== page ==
Every one of you devoted friends should consider himself the only person in the entire world who is wearing the luminous crown of divine teachings and the only one who holds in his hands the life-giving banner of the Cause of Baha'u'llah for the world of humanity; so that he may strive, with a firm resolution, unflinching determination, steadfast steps and hopeful heart, to tread his undeviating path in the chosen highway of God and, with a brilliant countenance and head held high, continue with an unwavering attitude to focus his radiant gaze on the golden horizon of the Cause of God.
The entire Baha'i administrative order mirrors this process of consensus. Baha'i organization subverts the ordinary lines of political geography: "clusters" of assemblies form communities. Regions overlap states. Alaska has its own "National Spiritual Assembly;" so do Sicily and Puerto Rico. Members of the highest international council -- the Universal House of Justice -- are elected regularly in much the same manner and mode as local assemblies. There are no clerics, and no administrative class. Merit is the order of a sober selection.
That assembly disbanded itself after the revolutionary government passed a law making Baha'i assemblies illegal. It was one of several repressive acts by the regime: Baha'is were denied state education, government jobs, or civic recognition of marriage. Baha'is in Iran resisted by not resisting. For the next three decades, Baha'is would see the heightened oppression of the revolution muted by the Iran-Iraq War, relaxed in the thermidor of Khatami's presidency, and returned to official policy in the Ahmadinejad years. By this time, an entirely informal -- and web-based! -- Baha'i education system had sprung up, and a highly-organized informal system to replace the assembly. From June of 2010:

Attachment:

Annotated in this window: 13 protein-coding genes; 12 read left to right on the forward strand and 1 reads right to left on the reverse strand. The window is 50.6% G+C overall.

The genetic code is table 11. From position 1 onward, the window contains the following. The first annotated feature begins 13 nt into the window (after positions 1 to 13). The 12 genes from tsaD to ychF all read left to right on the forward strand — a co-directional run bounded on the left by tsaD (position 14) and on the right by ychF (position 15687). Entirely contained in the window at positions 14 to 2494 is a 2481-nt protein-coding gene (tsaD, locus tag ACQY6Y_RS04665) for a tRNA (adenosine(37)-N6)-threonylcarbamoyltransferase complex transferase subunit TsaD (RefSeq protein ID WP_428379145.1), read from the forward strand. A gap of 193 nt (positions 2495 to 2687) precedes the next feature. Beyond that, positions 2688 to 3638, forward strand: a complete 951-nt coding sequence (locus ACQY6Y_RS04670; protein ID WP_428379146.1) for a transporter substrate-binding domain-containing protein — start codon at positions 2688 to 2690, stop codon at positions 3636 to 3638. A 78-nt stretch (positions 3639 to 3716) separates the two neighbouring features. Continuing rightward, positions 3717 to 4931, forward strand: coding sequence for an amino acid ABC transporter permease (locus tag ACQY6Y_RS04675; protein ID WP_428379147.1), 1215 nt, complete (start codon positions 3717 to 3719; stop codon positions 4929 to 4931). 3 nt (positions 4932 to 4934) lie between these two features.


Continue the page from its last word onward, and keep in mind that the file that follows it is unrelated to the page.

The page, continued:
NEW YORK — The trial of seven Baha'i leaders imprisoned for more than two years in Iran seems to have come to a conclusion after three days of successive court hearings.All seven were convicted last August and sentenced to 20 years in prison for "establishment of an illegal administration." Calling themselves asyaran ("friends"), this simple coordinating group had committed the crime of providing basic community functions, like burial services and counseling. These convictions are ironic, as Baha'is created these informal arrangements to stay in compliance with the laws. Baha'i scriptures actually tell them to obey their national authority -- and they had been.
The seven appeared in Branch 28 of the Revolutionary Court in Tehran on the morning of Saturday, 12 June and returned to Evin Prison shortly after noon.